It’s time to reclaim the quest for Eden

I once read in Father Karl Stehlin’s “The Nature, Dignity, and Mission of Women” that when God created women, “He made her with a memory of Eden.” It is for this reason that women are so drawn to beauty. Searching and cherishing the things that are whole, pure and, ultimately, things that remind us of a vanished world.

It is in that memory we discover a faint imprint of heaven.

It is through beauty that we long for fulfillment, love and wholeness.

This longing transcends the realm of the material — the chaos of progress — because it’s not concerned with what’s efficient, but rather it seeks to tap into the eternal.

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Through this lens, the iconic trope of women brightening over a bouquet of flowers, eager to fill up empty vases, makes sense.

Flower arrangements, in their short lives, have nothing to do with progress and everything to do with beauty. They remind us that sometimes we need to push against the loud waves of worldly advancements and just revel in the good. Yes, it is good to stop and smell the roses.

Where did beauty go?

Today, confined by a colorless world of efficiency, beauty seems almost irrelevant. Our buildings are drab and our modern fashion trends a cacophony of sterility and beige.

Where did beauty go?

Perhaps, we’ve purposely expunged beauty; after all, we find in it a reminder to slow down.

Life isn’t just about doing and productivity. There is something beyond the material. Busyness and productivity are meant to serve rather than be an end.

But how much of our lives are centered around busyness? As Anthony Esolen writes in “Out of the Ashes”: “The Sabbath is not for the other days of the week. The truly human and divine thing is to see the other days of the week in light of the Sabbath, and not the Sabbath as a day for replenishing the human material so that it can work on Monday. The Sabbath is the Lord’s Day, not the slave driver’s day.”

The reality is, when we lose sight of our quest for Eden, for home, we lose sight of the divine.

We began to herald science and work as gods, rather than living our lives in the light of eternity. The consequences are cataclysmic: How many of us fail to truly forgo the pressures of time for beauty, genuine leisure and prioritizing the hidden life of the family?

Not useful, but good

But part of doing so is embedded into our feminine nature. Women are the beauty makers and beauty restorers. Seeking glory in the mundane, turning houses into homes, setting a beautiful table before nourishing a family, relishing teacups and the pretty little things of life.

The pretty little things aren’t useful, but they are good.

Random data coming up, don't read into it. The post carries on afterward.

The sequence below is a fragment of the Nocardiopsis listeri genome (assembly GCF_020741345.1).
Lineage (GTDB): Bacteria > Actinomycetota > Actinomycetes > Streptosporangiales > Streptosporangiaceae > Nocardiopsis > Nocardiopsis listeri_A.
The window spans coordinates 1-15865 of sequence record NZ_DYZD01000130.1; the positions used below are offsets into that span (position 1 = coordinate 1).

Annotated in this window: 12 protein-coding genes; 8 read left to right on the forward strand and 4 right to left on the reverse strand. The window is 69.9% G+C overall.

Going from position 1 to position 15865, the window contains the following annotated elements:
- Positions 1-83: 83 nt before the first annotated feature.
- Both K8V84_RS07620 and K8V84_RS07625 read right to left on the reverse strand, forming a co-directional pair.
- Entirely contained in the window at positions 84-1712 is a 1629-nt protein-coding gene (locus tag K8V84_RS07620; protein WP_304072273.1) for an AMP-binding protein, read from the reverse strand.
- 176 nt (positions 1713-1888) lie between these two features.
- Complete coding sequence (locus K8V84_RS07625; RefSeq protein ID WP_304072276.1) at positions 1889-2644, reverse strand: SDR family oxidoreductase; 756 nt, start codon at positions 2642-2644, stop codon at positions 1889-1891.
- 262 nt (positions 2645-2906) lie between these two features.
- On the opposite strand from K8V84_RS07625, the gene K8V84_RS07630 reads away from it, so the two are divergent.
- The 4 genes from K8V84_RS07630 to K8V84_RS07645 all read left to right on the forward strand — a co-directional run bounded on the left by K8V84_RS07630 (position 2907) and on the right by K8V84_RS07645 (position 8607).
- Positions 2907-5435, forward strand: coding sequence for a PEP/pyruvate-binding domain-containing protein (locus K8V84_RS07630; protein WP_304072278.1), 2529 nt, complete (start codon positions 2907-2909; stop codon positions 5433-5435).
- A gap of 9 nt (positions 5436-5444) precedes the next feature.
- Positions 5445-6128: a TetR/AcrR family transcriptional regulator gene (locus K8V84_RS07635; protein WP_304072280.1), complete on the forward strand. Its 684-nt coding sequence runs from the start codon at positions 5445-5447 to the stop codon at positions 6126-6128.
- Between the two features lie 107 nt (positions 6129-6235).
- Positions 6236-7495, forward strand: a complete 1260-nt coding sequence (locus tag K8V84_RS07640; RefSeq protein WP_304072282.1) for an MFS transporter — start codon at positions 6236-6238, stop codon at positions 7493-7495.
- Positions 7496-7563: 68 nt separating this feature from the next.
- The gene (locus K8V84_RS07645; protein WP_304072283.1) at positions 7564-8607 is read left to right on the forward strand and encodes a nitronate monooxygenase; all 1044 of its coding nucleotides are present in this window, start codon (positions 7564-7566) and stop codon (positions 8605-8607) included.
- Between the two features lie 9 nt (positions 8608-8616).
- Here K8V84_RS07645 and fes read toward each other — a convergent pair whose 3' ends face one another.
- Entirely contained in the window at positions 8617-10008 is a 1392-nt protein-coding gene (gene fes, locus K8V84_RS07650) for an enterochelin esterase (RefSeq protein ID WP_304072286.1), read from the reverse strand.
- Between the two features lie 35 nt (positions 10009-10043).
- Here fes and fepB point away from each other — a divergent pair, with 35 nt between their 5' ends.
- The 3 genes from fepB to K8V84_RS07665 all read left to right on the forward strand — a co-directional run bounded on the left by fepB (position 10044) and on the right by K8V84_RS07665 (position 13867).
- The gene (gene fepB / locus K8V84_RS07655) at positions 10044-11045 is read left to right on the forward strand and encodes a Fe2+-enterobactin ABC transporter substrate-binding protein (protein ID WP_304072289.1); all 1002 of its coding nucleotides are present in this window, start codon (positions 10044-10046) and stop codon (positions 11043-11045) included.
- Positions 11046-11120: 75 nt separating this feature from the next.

Many women, without ever having been told, comprehend this on some level. Whether it’s spending a little extra time gift wrapping to make sure what will soon be ripped to shreds is lovely; or setting aside the afternoon for baking scones or artisan breads, not because they’re necessary but because they’re good. There is something about these slow rituals, providing comfort, warmth and encouraging us to be creative, that sustains us.

Father Stelhin reminds us that: “The more achievements civilization has to offer, the more it draws man’s sights down to earth, so that he takes them more seriously than they really deserve. Therefore in order to restore the interior equilibrium, there must be on earth witnesses to eternity.”

It’s a message our progress-oriented and ever-advancing technological society needs to hear. Our souls weren’t created for the grind, we were created for heaven. And our lives should reflect this message.

Yes, we need to work, but the most precious things in life aren’t about utility. They’re about love.

Our purpose is love

In God’s eyes, we aren’t useful; we aren’t needed. God doesn’t need us to exist. The Catechism of the Catholic Church states at the very beginning: “God, infinitely perfect and blessed in himself, in a plan of sheer goodness, freely created man to make him share in his own blessed life” (No. 1).

Instead, we are profoundly loved. Yes, God doesn’t require us, but he loves us and desires our salvation. His love for us has nothing to do with utility. We don’t have to prove ourselves by material accomplishments; we simply have to respond to his love.

We can understand this by looking at a mother who loves her baby. She loves her baby not because the baby can fix her car or help her catch up on the cleaning (in fact, the opposite will most likely occur), but because that baby is good and worthy of love.

It makes sense that when society worships science and efficiency, we lose sight of a woman’s inner mission: to slow down and make time for beauty.

When we slow down, we have time to remember our search for heaven.

We discover that utility and progress can only take us so far because there is actually something far more important than worldly gain, and that is love.

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